Trump-backed Georgia candidate pushes to eliminate drop boxes, machine voting in elections 

"I don't think that drop boxes in any situation are necessary," Georgia state Sen. Burt Jones said.

Updated: December 21, 2021 - 10:36pm

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Georgia State Sen. Burt Jones (R), who has been endorsed by former President Trump, is running for lieutenant governor of his state on a platform of election integrity as he's pushing for the elimination of drop boxes and a return to voting on paper ballots.

Jones told the John Solomon Reports podcast on Tuesday that drop boxes used in the 2020 election were not legal in Georgia, since the state legislature didn't permit them, but the consent decree made between the Democratic Party and state officials allowed them to be used. 

While the state legislature legalized drop boxes in the election integrity bill passed earlier this year, a key difference is that the drop boxes must be designated to a precinct, not "spread out all over Metro Atlanta, like they were last time," Jones explained.

"[I]f you can take your absentee ballot to a designated precinct during operational hours, you know, then why do you need the drop box?"Jones asked. "You can just hand it in to the designated attendant for that. And so I don't think that drop boxes in any situation are necessary."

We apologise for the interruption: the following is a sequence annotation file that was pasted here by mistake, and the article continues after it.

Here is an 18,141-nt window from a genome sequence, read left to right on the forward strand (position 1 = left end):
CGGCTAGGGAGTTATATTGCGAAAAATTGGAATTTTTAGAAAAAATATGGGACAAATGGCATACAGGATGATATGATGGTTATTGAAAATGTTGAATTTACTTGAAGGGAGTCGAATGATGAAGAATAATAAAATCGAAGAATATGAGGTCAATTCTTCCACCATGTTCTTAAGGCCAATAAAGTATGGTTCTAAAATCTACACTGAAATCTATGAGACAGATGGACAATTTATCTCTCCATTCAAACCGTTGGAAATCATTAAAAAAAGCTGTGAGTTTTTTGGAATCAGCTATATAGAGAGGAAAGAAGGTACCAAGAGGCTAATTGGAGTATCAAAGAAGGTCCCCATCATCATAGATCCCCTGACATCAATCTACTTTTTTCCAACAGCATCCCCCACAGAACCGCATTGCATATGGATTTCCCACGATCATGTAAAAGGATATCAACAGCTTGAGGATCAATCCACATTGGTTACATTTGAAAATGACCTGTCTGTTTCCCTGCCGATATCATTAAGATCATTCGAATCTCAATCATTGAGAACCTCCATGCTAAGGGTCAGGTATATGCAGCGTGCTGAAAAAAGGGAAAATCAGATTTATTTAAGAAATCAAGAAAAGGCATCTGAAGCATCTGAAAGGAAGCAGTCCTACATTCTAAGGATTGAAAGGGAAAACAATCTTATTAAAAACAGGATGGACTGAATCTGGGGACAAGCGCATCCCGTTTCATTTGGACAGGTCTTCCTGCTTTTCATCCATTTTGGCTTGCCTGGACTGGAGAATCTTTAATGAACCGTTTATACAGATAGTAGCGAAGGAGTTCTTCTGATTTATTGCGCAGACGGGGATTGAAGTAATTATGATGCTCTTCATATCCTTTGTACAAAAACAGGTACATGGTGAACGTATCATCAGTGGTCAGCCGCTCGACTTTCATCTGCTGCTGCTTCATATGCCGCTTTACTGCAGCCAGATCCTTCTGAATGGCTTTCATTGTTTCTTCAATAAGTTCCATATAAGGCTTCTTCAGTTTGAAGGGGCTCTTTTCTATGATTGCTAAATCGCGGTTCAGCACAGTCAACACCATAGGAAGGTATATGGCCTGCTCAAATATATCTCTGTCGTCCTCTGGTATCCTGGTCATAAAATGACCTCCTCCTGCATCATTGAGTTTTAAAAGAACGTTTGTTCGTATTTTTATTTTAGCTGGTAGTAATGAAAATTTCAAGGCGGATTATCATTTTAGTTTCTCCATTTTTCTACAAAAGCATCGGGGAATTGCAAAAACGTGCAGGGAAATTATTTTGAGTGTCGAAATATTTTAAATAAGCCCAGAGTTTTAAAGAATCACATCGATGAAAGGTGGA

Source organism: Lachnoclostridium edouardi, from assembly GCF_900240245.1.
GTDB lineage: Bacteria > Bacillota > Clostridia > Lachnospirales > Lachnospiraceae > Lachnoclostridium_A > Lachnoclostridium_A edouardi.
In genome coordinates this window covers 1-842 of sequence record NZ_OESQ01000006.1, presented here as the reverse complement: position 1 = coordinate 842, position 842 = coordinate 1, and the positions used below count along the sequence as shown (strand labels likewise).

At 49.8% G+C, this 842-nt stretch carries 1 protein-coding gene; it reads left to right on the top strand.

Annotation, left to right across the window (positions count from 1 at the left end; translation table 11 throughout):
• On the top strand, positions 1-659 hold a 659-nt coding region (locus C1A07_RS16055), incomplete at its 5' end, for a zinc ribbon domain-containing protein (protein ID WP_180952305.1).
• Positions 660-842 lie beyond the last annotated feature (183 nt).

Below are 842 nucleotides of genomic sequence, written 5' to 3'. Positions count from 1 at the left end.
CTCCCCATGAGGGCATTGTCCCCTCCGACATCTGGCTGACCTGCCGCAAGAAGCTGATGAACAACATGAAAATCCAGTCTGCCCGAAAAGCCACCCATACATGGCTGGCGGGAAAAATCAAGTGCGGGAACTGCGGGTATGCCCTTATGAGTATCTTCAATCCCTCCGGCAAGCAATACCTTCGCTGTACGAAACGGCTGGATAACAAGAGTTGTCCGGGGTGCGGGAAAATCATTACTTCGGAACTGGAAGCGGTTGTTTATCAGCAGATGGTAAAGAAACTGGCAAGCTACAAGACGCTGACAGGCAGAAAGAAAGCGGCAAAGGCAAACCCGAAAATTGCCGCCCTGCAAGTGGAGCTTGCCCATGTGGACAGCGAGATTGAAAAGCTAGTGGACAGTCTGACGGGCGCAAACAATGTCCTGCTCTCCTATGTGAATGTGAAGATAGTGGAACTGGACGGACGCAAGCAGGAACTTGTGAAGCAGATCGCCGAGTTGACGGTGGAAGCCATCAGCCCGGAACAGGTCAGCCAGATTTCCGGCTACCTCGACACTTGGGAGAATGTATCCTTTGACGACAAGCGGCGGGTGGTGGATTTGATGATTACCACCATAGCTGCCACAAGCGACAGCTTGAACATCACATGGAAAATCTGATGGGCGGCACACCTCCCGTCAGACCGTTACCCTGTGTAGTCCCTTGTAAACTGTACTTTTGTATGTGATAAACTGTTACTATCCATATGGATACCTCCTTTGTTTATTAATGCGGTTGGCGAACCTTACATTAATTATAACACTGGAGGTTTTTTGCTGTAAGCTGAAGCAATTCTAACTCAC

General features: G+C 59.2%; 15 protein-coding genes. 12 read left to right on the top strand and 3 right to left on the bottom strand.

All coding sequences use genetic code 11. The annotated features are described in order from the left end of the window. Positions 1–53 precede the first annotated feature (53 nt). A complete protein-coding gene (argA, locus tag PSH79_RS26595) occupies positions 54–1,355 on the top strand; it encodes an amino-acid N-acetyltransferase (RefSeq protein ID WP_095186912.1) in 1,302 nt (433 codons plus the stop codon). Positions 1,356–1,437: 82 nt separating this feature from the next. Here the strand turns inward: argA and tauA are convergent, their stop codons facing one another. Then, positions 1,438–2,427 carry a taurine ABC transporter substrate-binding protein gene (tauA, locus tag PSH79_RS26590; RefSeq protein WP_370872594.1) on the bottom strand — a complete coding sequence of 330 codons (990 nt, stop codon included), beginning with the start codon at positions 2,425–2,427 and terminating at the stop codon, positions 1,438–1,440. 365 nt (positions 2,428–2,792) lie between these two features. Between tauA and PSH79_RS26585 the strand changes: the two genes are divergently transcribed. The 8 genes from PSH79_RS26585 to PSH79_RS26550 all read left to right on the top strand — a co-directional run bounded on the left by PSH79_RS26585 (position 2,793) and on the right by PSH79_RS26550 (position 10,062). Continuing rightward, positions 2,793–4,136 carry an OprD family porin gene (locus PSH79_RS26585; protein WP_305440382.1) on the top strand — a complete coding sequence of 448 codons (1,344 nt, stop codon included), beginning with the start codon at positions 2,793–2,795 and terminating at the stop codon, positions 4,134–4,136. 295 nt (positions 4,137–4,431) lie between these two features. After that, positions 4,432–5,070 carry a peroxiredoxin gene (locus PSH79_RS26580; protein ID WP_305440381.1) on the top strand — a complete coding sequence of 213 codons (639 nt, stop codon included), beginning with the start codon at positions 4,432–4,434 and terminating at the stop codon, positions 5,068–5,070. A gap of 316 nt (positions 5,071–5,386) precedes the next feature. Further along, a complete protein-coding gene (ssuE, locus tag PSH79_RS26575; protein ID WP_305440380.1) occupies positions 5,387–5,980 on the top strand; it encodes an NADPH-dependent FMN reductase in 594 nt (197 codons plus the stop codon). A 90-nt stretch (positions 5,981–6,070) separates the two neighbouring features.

Returning to paper ballots and getting rid of electronic machine voting could make elections more secure, Jones suggests.

"[W]hether there's anything wrong with the machines or not ... I can't sit here and say that the appropriate authorities have examined them," he said. "However, I do know that the electorate do not trust them. And so I think that we need to move towards getting rid of the third-party vendors and the machinery completely, and allow our counties — that have the ability — to go to paper ballots or choose their own equipment themselves, instead of mandating it, like we have right now."

Georgia currently uses Dominion Voting Systems for its elections. 

State officials, including many in GOP-run states, have said they have found no evidence of widespread fraud in the November 2020 election that could have altered the outcome. However, several states have acknowledged serious irregularities or unlawful changes to election rules occurred in 2020. 

Wisconsin's Supreme Court, for instance, has ruled election regulators unlawfully allowed tens of thousands of absentee voters to skip voter ID checks by claiming they were "indefinitely confined" by the pandemic without suffering from a disability. And Wisconsin's legislative audit bureau found numerous other rule changes were made that were not approved by the state legislature. In Arizona, an audit called into question more than 50,000 ballots cast in the November 2020 election, while in Georgia, state election officials have uncovered such widespread mismanagement in vote counting in Fulton County — the state's largest — that they have begun a process to have the state run future elections in the locality that includes the city of Atlanta.